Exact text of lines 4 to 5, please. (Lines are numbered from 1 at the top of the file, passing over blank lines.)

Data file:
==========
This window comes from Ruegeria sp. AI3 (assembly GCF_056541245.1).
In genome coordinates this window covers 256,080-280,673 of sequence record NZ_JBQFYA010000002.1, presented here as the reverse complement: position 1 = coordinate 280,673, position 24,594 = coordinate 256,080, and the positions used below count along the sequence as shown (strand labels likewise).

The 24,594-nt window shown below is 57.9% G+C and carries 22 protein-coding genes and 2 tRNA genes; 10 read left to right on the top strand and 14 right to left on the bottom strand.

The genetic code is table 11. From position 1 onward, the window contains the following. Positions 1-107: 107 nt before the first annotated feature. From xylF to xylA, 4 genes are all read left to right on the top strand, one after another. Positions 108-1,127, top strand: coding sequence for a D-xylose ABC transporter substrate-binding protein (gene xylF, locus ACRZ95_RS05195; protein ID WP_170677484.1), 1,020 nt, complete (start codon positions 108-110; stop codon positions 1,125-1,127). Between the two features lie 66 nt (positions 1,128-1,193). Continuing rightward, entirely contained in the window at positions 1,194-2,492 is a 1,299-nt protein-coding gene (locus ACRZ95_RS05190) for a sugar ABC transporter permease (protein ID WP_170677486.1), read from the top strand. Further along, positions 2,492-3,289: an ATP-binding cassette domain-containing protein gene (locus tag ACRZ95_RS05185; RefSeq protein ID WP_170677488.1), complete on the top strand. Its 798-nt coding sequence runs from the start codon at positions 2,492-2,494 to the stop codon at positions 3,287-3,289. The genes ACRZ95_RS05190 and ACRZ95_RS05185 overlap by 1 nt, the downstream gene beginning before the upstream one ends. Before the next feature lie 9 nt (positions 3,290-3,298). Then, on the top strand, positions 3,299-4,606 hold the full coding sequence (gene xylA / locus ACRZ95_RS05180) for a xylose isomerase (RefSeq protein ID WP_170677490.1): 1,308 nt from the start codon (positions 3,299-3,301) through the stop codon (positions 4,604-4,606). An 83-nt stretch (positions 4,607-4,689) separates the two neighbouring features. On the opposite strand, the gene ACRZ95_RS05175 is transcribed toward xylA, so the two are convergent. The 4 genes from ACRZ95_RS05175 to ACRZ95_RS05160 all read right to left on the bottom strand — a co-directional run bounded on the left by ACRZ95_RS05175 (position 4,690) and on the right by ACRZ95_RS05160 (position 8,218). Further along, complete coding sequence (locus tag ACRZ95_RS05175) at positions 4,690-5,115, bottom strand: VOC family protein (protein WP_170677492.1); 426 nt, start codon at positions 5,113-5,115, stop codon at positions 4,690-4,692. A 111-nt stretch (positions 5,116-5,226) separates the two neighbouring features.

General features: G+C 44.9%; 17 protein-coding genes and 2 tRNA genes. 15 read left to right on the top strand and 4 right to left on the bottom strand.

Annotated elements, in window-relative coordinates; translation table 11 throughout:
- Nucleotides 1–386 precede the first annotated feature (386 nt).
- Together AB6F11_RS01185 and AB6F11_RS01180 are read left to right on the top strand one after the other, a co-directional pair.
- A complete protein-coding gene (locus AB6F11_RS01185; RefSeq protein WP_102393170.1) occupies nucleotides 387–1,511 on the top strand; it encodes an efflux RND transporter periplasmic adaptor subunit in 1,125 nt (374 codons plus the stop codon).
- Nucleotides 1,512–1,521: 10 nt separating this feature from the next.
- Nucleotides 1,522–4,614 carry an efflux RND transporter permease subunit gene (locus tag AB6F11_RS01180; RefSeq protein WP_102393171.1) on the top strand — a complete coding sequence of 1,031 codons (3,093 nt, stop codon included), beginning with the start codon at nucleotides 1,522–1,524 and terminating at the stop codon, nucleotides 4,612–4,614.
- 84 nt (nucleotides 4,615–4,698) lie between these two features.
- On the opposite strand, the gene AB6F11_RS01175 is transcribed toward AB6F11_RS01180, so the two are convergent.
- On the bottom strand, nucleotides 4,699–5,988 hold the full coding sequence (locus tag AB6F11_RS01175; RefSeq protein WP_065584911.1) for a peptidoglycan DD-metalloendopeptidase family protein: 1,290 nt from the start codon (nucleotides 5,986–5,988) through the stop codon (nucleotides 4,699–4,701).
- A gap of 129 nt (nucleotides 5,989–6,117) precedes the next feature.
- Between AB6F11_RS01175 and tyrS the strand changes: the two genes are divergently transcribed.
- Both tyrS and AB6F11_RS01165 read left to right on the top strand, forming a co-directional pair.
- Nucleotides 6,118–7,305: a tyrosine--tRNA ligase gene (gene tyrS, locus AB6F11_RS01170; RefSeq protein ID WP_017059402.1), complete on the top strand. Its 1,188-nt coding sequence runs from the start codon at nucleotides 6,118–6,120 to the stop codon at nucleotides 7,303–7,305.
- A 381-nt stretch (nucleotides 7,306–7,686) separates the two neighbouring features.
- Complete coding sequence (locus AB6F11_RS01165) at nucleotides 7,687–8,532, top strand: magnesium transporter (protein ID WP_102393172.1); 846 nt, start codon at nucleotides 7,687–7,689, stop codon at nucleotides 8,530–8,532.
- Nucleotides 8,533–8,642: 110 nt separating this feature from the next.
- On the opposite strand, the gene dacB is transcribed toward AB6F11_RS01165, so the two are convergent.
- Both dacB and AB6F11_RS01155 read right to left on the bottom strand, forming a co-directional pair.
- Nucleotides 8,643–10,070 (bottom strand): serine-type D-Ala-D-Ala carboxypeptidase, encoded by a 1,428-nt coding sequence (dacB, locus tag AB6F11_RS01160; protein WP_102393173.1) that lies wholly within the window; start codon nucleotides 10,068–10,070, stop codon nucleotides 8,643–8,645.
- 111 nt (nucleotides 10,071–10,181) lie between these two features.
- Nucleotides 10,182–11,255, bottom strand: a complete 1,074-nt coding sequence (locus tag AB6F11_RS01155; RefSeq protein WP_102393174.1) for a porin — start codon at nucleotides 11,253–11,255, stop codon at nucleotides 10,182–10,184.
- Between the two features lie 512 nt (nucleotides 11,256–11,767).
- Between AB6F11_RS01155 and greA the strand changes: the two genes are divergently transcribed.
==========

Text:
The genetic code is table 11. From position 1 onward, the window contains the following. Positions 1-107: 107 nt before the first annotated feature. From xylF to xylA, 4 genes are all read left to right on the top strand, one after another. Positions 108-1,127, top strand: coding sequence for a D-xylose ABC transporter substrate-binding protein (gene xylF, locus ACRZ95_RS05195; protein ID WP_170677484.1), 1,020 nt, complete (start codon positions 108-110; stop codon positions 1,125-1,127). Between the two features lie 66 nt (positions 1,128-1,193). Continuing rightward, entirely contained in the window at positions 1,194-2,492 is a 1,299-nt protein-coding gene (locus ACRZ95_RS05190) for a sugar ABC transporter permease (protein ID WP_170677486.1), read from the top strand. Further along, positions 2,492-3,289: an ATP-binding cassette domain-containing protein gene (locus tag ACRZ95_RS05185; RefSeq protein ID WP_170677488.1), complete on the top strand. Its 798-nt coding sequence runs from the start codon at positions 2,492-2,494 to the stop codon at positions 3,287-3,289. The genes ACRZ95_RS05190 and ACRZ95_RS05185 overlap by 1 nt, the downstream gene beginning before the upstream one ends. Before the next feature lie 9 nt (positions 3,290-3,298). Then, on the top strand, positions 3,299-4,606 hold the full coding sequence (gene xylA / locus ACRZ95_RS05180) for a xylose isomerase (RefSeq protein ID WP_170677490.1): 1,308 nt from the start codon (positions 3,299-3,301) through the stop codon (positions 4,604-4,606). An 83-nt stretch (positions 4,607-4,689) separates the two neighbouring features. On the opposite strand, the gene ACRZ95_RS05175 is transcribed toward xylA, so the two are convergent. The 4 genes from ACRZ95_RS05175 to ACRZ95_RS05160 all read right to left on the bottom strand — a co-directional run bounded on the left by ACRZ95_RS05175 (position 4,690) and on the right by ACRZ95_RS05160 (position 8,218). Further along, complete coding sequence (locus tag ACRZ95_RS05175) at positions 4,690-5,115, bottom strand: VOC family protein (protein WP_170677492.1); 426 nt, start codon at positions 5,113-5,115, stop codon at positions 4,690-4,692. A 111-nt stretch (positions 5,116-5,226) separates the two neighbouring features.

General features: G+C 44.9%; 17 protein-coding genes and 2 tRNA genes. 15 read left to right on the top strand and 4 right to left on the bottom strand.